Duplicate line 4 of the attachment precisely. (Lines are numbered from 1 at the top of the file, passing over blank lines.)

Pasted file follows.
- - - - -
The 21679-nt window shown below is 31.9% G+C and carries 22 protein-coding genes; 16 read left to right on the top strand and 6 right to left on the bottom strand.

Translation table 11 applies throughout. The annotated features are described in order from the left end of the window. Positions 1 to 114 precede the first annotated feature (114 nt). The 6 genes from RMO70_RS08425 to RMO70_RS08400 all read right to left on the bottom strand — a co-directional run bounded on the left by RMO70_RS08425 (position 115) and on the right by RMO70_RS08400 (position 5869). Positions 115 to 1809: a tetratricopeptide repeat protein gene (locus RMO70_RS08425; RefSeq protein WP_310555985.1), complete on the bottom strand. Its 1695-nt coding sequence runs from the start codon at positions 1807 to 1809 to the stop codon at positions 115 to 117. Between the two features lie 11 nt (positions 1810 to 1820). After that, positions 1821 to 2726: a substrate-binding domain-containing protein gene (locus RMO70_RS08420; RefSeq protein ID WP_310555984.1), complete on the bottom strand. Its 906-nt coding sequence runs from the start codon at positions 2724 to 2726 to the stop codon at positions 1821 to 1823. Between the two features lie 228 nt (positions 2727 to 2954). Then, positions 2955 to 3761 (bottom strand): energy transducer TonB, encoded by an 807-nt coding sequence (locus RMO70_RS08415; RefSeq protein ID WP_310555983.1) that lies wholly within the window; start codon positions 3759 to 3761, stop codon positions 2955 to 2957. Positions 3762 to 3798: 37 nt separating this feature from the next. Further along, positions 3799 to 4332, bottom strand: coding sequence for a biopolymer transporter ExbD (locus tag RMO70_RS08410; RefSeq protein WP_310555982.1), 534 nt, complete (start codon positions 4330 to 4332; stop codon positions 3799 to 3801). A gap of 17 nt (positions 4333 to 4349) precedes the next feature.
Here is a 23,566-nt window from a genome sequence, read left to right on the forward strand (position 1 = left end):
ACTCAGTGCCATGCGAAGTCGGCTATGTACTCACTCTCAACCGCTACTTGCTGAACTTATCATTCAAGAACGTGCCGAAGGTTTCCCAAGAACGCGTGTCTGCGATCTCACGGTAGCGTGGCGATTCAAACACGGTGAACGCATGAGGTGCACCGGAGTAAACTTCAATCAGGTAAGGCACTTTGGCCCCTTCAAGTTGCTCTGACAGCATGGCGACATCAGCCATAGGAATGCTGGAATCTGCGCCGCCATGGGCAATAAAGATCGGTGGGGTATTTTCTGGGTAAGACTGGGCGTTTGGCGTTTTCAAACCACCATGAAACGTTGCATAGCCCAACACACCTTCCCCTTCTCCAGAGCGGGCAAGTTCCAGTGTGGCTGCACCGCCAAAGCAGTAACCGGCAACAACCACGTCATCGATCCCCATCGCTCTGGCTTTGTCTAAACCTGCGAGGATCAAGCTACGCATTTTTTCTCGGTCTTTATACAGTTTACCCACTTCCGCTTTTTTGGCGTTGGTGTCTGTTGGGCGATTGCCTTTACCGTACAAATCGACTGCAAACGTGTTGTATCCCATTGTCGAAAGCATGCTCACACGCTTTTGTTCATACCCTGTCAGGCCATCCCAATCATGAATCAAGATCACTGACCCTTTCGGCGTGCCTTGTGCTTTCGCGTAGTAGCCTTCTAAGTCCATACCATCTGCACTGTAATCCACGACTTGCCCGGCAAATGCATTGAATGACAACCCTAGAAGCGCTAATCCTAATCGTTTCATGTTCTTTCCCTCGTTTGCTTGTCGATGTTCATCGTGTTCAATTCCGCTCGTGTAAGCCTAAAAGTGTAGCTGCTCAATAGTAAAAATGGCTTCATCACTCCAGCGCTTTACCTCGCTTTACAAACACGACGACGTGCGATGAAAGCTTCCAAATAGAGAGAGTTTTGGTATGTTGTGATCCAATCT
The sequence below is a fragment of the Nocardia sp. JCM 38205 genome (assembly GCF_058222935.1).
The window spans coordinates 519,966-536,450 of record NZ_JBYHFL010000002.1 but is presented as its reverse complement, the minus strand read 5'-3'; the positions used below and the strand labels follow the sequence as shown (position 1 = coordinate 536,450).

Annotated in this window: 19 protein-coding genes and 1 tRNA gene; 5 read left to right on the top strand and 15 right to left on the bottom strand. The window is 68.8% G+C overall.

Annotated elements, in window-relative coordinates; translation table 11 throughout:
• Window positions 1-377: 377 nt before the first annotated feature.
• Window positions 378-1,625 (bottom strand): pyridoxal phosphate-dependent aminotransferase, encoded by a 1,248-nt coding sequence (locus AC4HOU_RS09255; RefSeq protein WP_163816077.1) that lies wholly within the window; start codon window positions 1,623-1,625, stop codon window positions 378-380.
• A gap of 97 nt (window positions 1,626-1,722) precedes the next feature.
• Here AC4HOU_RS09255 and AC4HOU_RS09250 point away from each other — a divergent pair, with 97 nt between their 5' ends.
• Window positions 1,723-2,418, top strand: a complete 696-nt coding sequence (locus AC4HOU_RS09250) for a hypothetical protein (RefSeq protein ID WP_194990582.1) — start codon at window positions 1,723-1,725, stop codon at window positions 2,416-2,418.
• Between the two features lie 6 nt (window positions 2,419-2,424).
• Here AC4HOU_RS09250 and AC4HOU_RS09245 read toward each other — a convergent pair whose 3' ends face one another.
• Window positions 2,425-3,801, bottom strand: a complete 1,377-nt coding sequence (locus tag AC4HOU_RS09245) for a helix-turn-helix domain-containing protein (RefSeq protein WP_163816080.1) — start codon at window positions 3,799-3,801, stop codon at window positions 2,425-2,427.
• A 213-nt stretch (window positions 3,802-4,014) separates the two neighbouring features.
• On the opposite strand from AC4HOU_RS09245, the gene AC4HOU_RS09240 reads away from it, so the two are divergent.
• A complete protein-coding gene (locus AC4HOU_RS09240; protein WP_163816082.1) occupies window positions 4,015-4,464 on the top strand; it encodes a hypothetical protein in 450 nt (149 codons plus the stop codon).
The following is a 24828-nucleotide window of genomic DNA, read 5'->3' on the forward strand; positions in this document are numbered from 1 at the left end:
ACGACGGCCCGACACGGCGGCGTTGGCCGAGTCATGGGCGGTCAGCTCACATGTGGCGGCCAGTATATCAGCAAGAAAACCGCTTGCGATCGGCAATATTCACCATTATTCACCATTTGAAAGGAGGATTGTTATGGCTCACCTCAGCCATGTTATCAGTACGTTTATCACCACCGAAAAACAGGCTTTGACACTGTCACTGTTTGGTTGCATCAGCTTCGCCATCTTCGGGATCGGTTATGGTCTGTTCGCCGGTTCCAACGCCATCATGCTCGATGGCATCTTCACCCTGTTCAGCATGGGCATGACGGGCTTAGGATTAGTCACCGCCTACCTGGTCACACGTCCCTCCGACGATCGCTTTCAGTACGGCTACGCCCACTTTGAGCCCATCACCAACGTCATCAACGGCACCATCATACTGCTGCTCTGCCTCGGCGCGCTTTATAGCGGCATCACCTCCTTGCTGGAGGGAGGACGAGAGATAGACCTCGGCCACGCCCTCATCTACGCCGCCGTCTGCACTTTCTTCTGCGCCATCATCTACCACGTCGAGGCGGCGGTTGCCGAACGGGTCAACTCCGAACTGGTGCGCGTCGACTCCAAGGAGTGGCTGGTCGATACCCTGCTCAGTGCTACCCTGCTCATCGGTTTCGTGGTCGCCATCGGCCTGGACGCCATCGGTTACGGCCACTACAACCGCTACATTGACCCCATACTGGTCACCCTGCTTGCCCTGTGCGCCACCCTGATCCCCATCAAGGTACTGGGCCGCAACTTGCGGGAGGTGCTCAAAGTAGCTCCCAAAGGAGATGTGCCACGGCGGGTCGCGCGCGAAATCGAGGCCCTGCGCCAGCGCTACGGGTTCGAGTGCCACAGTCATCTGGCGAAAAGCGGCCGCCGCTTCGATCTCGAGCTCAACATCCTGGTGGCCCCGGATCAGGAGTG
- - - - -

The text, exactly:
ACTCAGTGCCATGCGAAGTCGGCTATGTACTCACTCTCAACCGCTACTTGCTGAACTTATCATTCAAGAACGTGCCGAAGGTTTCCCAAGAACGCGTGTCTGCGATCTCACGGTAGCGTGGCGATTCAAACACGGTGAACGCATGAGGTGCACCGGAGTAAACTTCAATCAGGTAAGGCACTTTGGCCCCTTCAAGTTGCTCTGACAGCATGGCGACATCAGCCATAGGAATGCTGGAATCTGCGCCGCCATGGGCAATAAAGATCGGTGGGGTATTTTCTGGGTAAGACTGGGCGTTTGGCGTTTTCAAACCACCATGAAACGTTGCATAGCCCAACACACCTTCCCCTTCTCCAGAGCGGGCAAGTTCCAGTGTGGCTGCACCGCCAAAGCAGTAACCGGCAACAACCACGTCATCGATCCCCATCGCTCTGGCTTTGTCTAAACCTGCGAGGATCAAGCTACGCATTTTTTCTCGGTCTTTATACAGTTTACCCACTTCCGCTTTTTTGGCGTTGGTGTCTGTTGGGCGATTGCCTTTACCGTACAAATCGACTGCAAACGTGTTGTATCCCATTGTCGAAAGCATGCTCACACGCTTTTGTTCATACCCTGTCAGGCCATCCCAATCATGAATCAAGATCACTGACCCTTTCGGCGTGCCTTGTGCTTTCGCGTAGTAGCCTTCTAAGTCCATACCATCTGCACTGTAATCCACGACTTGCCCGGCAAATGCATTGAATGACAACCCTAGAAGCGCTAATCCTAATCGTTTCATGTTCTTTCCCTCGTTTGCTTGTCGATGTTCATCGTGTTCAATTCCGCTCGTGTAAGCCTAAAAGTGTAGCTGCTCAATAGTAAAAATGGCTTCATCACTCCAGCGCTTTACCTCGCTTTACAAACACGACGACGTGCGATGAAAGCTTCCAAATAGAGAGAGTTTTGGTATGTTGTGATCCAATCT